PEOPLE LIVING IN SOME OF THE hottest housing markets spend increasingly more time stuck in traffic, according to the 2005 Urban Mobility Report by the Texas Transportation Institute. The study concluded that Americans lost 3 billion more hours due to congestion in 2003 than in 1982.

Research engineer Tim Lomax says that the report “captures what happens with suburban development patterns in urban areas.” He says that there is no single solution to congestion, but that developers and builders can have a part in both the short-term and long-term strategies.

In the short term, Lomax says there are “small adjustments to how the neighborhoods are laid out” that can help reduce automobile reliance and therefore traffic. For example, the use of pathways to connect cul-de-sacs and common spaces throughout a neighborhood encourages people to walk or ride bicycles to their destinations. Wiring an entire neighborhood with hi-speed Internet could also make a difference because it would allow people to telecommute or work flexible hours, thus reducing peak travel.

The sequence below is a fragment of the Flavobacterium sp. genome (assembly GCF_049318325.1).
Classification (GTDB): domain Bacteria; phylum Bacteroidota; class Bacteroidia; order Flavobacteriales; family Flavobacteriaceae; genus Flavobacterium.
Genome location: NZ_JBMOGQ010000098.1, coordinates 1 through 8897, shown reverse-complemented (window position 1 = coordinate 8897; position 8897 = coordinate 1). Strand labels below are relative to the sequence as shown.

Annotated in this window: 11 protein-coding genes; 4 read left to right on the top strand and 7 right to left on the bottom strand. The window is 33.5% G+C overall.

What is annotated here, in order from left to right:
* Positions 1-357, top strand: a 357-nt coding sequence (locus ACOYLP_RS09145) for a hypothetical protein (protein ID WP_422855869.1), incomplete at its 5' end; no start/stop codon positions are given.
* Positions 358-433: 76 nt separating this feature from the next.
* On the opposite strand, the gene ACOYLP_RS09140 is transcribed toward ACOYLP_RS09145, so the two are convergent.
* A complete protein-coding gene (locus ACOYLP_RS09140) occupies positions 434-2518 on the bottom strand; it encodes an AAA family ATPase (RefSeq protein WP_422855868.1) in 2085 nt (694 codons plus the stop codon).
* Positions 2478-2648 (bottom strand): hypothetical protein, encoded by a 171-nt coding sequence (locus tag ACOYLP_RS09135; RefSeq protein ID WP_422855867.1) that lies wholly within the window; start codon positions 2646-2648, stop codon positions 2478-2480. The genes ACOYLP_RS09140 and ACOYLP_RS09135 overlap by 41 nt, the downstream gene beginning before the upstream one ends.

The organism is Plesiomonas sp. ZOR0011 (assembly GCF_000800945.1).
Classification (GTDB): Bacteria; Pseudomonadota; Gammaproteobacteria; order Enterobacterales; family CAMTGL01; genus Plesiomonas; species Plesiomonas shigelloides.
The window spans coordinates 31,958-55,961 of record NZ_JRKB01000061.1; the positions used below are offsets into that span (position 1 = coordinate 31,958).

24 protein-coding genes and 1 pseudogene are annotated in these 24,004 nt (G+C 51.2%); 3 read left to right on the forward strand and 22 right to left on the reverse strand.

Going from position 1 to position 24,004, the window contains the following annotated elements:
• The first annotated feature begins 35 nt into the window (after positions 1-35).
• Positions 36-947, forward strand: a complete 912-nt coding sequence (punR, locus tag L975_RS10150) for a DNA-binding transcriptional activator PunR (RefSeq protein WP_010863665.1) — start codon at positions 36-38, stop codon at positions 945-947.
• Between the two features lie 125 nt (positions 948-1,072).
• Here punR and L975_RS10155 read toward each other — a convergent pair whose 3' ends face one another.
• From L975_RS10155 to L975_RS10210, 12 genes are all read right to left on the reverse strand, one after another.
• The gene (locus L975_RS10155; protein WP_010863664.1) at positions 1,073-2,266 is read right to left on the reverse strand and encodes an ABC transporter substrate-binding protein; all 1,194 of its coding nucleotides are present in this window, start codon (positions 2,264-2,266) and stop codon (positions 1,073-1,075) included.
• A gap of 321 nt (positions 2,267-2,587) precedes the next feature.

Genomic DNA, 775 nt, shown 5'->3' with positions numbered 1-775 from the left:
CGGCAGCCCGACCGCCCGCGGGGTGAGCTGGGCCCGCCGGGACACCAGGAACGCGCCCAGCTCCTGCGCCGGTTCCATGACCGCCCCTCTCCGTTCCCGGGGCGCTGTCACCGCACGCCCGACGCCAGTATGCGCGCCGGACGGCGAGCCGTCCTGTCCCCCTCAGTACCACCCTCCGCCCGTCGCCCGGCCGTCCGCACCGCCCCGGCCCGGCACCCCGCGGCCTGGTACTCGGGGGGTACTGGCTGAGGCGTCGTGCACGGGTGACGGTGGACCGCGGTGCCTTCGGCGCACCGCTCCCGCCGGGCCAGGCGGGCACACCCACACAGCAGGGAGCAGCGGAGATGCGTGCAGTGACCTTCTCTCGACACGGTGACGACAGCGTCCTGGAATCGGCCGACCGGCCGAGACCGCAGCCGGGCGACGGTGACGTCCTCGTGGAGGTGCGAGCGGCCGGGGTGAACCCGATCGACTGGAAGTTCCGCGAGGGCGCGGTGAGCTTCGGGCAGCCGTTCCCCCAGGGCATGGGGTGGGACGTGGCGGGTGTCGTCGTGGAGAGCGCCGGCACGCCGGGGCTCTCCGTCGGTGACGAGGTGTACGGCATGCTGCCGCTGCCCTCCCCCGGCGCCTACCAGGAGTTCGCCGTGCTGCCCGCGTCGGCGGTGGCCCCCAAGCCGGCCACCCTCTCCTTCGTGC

In the long term, Lomax says the key is “changing how businesses and individual people see their roles in this [congestion] problem.” In essence, every stakeholder in the community needs to take ownership of at least part of the problem. Lomax suggests that developers and builders contact transit authorities, chambers of commerce, and city council officials to make sure they are aware of their communities'—especially the outlying ones–needs for public transportation. For example, some suburban communities that are not part of a metro transit authority contract shuttle bus services or organize carpools to get residents into main transportation hubs. In the end, “you get the impression that cities need to provide more options other than ‘here's the freeway, here's the big street, now get on it and spend an hour in traffic,'” say Lomax.